Texas’ biggest project has its buyers

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Everything is bigger in Texas, including the hats and the solar projects. And yesterday, the final significant hurdle between a power point and a power plant was cleared for Texas’ largest solar project. 7X Energy has announced the signing of a power purchase agreement (PPA) for the remainder of its 690 MWdc/510 MWac Taygete Solar Project. The project will be built in Pecos County, highlighted below.

Image: 7X Energy

With the land secured, interconnection in place and buyers of the power on board, it’s construction time for the behemoth. Phase 1 of the project is anticipated to break ground in the third quarter of this year and be completed by the first quarter of 2021, while Phase 2 is scheduled to begin construction in first quarter of 2020 and become operational in Q2 of 2021. The two phases are nearly identical in capacity, with Phase 1 coming in at 254 MWac and Phase 2 following with 256 MWac. The project is expected to create 500 jobs during that construction timeframe.

This PPA comes shortly after the first one was announced in late February. The project is set to be interconnected to the Pig Creek 138 kv substation.

The project is reported to be the 5th largest in the United States, though that would include projects that are still under development, as Taygete is larger than all but three projects that have been completed in the country, with the remaining giants being the 579 MWac Rosamond, 550 MWac Topaz and 550 MWac Desert Sunlight stations. Taygete does, however, take the thrones of largest in Texas and largest east of the Rockies, unseating Enel Green Power North America’s Roadrunner solar project, a 497 MWac monster in its own right, currently under construction in Upton County.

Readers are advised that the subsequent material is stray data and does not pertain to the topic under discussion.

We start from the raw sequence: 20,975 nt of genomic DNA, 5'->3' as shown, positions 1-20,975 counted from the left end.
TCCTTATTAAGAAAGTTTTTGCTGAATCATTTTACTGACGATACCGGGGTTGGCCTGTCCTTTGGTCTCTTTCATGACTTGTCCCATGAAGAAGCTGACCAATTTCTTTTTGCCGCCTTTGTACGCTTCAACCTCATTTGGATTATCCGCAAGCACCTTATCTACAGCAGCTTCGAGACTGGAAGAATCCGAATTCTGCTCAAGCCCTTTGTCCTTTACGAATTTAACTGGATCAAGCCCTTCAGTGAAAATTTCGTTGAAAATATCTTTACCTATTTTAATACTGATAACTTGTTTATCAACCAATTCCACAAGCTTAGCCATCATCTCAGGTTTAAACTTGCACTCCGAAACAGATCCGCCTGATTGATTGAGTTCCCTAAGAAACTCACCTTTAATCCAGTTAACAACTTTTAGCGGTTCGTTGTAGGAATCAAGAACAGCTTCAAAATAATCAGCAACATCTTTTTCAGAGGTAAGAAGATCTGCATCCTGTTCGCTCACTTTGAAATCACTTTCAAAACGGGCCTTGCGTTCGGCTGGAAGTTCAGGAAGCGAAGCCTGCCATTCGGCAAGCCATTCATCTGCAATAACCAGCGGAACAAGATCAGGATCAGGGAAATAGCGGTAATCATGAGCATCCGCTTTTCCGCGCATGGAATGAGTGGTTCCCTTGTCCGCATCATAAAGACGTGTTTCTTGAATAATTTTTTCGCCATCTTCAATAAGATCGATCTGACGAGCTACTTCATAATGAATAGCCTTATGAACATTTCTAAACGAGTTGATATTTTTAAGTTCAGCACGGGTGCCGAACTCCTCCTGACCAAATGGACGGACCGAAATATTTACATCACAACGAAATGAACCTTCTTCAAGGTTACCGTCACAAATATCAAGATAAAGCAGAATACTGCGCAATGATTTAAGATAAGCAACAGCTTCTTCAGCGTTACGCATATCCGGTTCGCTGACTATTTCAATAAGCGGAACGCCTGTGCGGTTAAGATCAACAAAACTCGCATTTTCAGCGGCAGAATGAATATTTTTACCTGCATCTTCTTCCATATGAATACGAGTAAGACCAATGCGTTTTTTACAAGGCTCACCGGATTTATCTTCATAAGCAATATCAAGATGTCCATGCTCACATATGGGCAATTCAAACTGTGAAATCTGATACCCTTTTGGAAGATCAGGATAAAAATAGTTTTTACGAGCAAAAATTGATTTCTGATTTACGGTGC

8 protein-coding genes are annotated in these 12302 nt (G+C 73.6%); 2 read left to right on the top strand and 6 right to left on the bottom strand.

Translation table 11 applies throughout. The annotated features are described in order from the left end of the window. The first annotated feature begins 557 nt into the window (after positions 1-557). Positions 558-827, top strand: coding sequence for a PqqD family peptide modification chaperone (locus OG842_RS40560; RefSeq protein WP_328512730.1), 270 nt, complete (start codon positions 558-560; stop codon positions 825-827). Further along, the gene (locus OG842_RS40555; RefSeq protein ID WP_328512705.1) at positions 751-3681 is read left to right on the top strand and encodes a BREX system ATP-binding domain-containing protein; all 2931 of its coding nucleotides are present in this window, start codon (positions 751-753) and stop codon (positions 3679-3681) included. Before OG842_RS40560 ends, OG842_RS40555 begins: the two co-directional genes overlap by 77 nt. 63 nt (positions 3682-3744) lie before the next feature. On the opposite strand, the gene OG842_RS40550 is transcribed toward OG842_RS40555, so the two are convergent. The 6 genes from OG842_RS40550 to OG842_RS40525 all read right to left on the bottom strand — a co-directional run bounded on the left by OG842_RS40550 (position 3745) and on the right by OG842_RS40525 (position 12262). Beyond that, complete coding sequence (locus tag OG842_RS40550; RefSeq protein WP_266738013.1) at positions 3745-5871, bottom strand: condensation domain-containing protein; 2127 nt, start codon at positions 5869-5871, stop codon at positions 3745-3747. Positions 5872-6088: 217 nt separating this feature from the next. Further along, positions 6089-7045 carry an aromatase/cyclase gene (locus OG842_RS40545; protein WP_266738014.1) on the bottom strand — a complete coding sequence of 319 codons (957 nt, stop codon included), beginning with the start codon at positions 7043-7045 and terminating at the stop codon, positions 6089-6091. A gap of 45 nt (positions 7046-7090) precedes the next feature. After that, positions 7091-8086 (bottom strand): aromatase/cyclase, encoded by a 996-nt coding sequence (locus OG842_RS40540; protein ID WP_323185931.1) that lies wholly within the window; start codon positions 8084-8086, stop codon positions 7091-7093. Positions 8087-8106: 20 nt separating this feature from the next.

7X Energy is no stranger to big-time solar development in the Lone Star State, as the company is also responsible for the 136 MWdc Lapetus project in Andrews County, Texas and collaborated on the 315 MWdc Phoebe project in Winkler County, Texas.

This announcement should silence any doubts, if there are still any, that Texas is becoming the next major solar boom state. As of its March report ERCOT’s interconnection queue had grown to 51 GWac of solar projects. Of that massive figure, 6.4 GW of these projects have interconnection agreements; many plan to complete construction over the next two and a half years.

It will be exciting to see what the future holds for Texas, which recently had its solar interconnection queue surpass that of its wind queue – a significant achievement given that Texas has more wind online than any other state.